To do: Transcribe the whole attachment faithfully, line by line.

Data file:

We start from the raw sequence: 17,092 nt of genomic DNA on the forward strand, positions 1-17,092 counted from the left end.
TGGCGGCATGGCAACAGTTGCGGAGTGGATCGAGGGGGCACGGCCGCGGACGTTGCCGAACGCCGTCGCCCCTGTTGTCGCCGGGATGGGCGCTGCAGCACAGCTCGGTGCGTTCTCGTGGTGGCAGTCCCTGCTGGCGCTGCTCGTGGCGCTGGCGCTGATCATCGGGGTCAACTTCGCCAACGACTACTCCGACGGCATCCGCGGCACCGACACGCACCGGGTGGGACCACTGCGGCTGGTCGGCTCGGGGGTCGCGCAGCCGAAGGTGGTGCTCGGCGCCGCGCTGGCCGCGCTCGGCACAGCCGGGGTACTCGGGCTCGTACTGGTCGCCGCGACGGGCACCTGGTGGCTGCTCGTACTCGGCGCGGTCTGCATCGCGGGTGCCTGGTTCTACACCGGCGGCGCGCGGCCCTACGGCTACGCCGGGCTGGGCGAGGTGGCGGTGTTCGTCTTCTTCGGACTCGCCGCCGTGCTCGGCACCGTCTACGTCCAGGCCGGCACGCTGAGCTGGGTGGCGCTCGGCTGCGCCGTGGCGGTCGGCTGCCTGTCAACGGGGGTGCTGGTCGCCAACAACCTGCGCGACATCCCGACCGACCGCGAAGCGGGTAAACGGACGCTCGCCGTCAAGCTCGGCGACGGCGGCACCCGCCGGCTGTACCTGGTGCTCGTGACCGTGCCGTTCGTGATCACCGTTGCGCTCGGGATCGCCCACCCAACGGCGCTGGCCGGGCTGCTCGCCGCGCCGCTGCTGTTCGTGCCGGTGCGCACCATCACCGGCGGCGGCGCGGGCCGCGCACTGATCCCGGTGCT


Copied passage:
We start from the raw sequence: 17,092 nt of genomic DNA on the forward strand, positions 1-17,092 counted from the left end.
TGGCGGCATGGCAACAGTTGCGGAGTGGATCGAGGGGGCACGGCCGCGGACGTTGCCGAACGCCGTCGCCCCTGTTGTCGCCGGGATGGGCGCTGCAGCACAGCTCGGTGCGTTCTCGTGGTGGCAGTCCCTGCTGGCGCTGCTCGTGGCGCTGGCGCTGATCATCGGGGTCAACTTCGCCAACGACTACTCCGACGGCATCCGCGGCACCGACACGCACCGGGTGGGACCACTGCGGCTGGTCGGCTCGGGGGTCGCGCAGCCGAAGGTGGTGCTCGGCGCCGCGCTGGCCGCGCTCGGCACAGCCGGGGTACTCGGGCTCGTACTGGTCGCCGCGACGGGCACCTGGTGGCTGCTCGTACTCGGCGCGGTCTGCATCGCGGGTGCCTGGTTCTACACCGGCGGCGCGCGGCCCTACGGCTACGCCGGGCTGGGCGAGGTGGCGGTGTTCGTCTTCTTCGGACTCGCCGCCGTGCTCGGCACCGTCTACGTCCAGGCCGGCACGCTGAGCTGGGTGGCGCTCGGCTGCGCCGTGGCGGTCGGCTGCCTGTCAACGGGGGTGCTGGTCGCCAACAACCTGCGCGACATCCCGACCGACCGCGAAGCGGGTAAACGGACGCTCGCCGTCAAGCTCGGCGACGGCGGCACCCGCCGGCTGTACCTGGTGCTCGTGACCGTGCCGTTCGTGATCACCGTTGCGCTCGGGATCGCCCACCCAACGGCGCTGGCCGGGCTGCTCGCCGCGCCGCTGCTGTTCGTGCCGGTGCGCACCATCACCGGCGGCGGCGCGGGCCGCGCACTGATCCCGGTGCT